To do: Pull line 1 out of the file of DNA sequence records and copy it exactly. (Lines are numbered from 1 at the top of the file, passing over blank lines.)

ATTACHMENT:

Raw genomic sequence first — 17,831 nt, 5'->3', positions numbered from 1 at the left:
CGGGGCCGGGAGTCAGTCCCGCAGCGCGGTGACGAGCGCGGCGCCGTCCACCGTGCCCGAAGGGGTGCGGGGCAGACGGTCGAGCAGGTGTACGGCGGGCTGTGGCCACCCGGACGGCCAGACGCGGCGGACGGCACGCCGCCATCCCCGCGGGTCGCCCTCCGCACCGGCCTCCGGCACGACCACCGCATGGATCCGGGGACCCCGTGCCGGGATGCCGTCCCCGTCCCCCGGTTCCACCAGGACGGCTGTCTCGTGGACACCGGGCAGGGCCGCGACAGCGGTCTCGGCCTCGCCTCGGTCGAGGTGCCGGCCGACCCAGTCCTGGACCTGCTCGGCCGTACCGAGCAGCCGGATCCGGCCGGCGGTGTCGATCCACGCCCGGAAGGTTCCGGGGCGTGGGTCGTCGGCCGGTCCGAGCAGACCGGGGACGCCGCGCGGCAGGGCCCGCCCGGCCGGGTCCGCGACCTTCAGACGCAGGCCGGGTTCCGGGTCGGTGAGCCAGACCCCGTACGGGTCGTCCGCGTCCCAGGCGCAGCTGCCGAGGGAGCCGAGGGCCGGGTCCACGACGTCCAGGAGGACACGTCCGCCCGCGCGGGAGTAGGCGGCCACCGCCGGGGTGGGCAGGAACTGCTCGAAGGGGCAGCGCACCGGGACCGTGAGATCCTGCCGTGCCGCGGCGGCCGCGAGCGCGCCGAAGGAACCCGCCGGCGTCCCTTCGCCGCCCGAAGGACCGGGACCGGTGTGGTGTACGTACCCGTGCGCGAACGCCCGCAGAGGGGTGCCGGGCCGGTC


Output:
Raw genomic sequence first — 17,831 nt, 5'->3', positions numbered from 1 at the left: